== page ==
Organic-inorganic hybrid perovskite solar cells are attracting intense attention owing to their low cost and achievement of efficiencies (≈ 21 %) comparable to those of other solar cells, such as copper indium gallium selenide (CIGS) and polysilicon solar cells. In order to achieve such efficiencies, the interfacial layers between the perovskite film and the contacts are extremely important. Normally, in planar perovskite solar cells two such layers are used to efficiently extract the electrons and holes which then migrate to the two separate contacts.
Leone Spiccia and colleagues, Monash University, Australia, have concluded that the underlayer could be eliminated in inverted structure devices (ITO/metal oxide/CH3NH3PbI3/PCBM/C60/BCP/Al). A comparison of devices made with different metal oxide underlayers such as, for example, NiOx, a commonly used material in the inverted perovskite solar cells, with devices lacking such an underlayer revealed very similar device performances.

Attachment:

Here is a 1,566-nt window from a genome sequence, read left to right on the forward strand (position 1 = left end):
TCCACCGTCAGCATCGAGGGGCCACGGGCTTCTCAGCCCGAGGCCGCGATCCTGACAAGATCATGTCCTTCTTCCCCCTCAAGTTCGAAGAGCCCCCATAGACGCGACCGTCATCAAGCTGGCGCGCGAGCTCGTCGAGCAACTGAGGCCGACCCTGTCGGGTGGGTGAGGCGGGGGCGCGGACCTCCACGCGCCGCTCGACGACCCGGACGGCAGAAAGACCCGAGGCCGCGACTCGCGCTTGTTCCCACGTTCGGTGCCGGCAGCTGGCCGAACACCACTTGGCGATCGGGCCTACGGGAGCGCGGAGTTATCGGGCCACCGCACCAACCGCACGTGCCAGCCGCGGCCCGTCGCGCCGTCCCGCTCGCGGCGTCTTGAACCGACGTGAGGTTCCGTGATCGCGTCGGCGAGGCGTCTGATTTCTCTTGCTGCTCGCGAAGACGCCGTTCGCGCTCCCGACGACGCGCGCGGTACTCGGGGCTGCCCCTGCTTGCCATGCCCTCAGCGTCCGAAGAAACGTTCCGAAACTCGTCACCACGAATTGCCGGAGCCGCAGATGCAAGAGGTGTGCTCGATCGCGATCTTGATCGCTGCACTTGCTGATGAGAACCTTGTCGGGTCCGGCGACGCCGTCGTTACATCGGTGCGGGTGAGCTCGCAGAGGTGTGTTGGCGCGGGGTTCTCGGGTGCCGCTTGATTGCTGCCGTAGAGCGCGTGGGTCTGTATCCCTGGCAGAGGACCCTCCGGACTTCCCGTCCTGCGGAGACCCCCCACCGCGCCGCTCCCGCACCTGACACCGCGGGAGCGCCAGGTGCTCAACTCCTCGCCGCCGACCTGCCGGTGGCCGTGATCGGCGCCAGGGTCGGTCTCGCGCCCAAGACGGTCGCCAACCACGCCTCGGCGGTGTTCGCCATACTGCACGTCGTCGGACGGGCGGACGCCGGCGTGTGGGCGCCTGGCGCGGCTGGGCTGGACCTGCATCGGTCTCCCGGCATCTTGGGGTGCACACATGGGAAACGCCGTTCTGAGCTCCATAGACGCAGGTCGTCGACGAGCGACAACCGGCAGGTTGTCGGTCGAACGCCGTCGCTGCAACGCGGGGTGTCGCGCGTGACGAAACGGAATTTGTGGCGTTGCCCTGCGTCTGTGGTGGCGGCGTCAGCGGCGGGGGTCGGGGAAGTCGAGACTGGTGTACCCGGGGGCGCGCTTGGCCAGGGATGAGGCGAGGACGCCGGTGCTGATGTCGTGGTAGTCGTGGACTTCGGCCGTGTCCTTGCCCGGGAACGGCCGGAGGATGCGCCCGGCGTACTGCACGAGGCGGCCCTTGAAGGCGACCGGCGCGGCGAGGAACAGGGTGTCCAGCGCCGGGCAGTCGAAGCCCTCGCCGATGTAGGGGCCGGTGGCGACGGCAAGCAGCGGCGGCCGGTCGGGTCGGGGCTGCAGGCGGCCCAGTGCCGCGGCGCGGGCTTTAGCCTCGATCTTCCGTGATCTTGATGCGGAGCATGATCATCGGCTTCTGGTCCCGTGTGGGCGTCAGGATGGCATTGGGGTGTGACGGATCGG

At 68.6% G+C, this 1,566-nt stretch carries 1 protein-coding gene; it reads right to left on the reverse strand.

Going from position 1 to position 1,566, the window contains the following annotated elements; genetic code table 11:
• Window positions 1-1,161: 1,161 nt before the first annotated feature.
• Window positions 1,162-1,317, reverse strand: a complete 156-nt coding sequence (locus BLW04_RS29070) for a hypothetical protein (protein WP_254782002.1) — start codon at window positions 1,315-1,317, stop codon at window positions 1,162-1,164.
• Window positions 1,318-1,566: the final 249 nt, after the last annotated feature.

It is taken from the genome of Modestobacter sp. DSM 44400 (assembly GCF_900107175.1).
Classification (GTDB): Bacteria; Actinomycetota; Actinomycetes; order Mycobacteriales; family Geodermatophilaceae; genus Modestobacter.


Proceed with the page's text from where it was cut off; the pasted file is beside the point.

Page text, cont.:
Such a finding opens the way to the design of perovskite solar cells with a single interfacial layer and much simpler device structures. This would contribute to further reductions in manufacturing costs, making these devices more competitive in the PV market.
- Efficient Perovskite Solar Cells Employing Inorganic Interlayers,
Manda Xiao, Mei Gao, Fuzhi Huang, Alexander R. Pascoe, Tianshi Qin, Yi-Bing Cheng, Udo Bach, Leone Spiccia,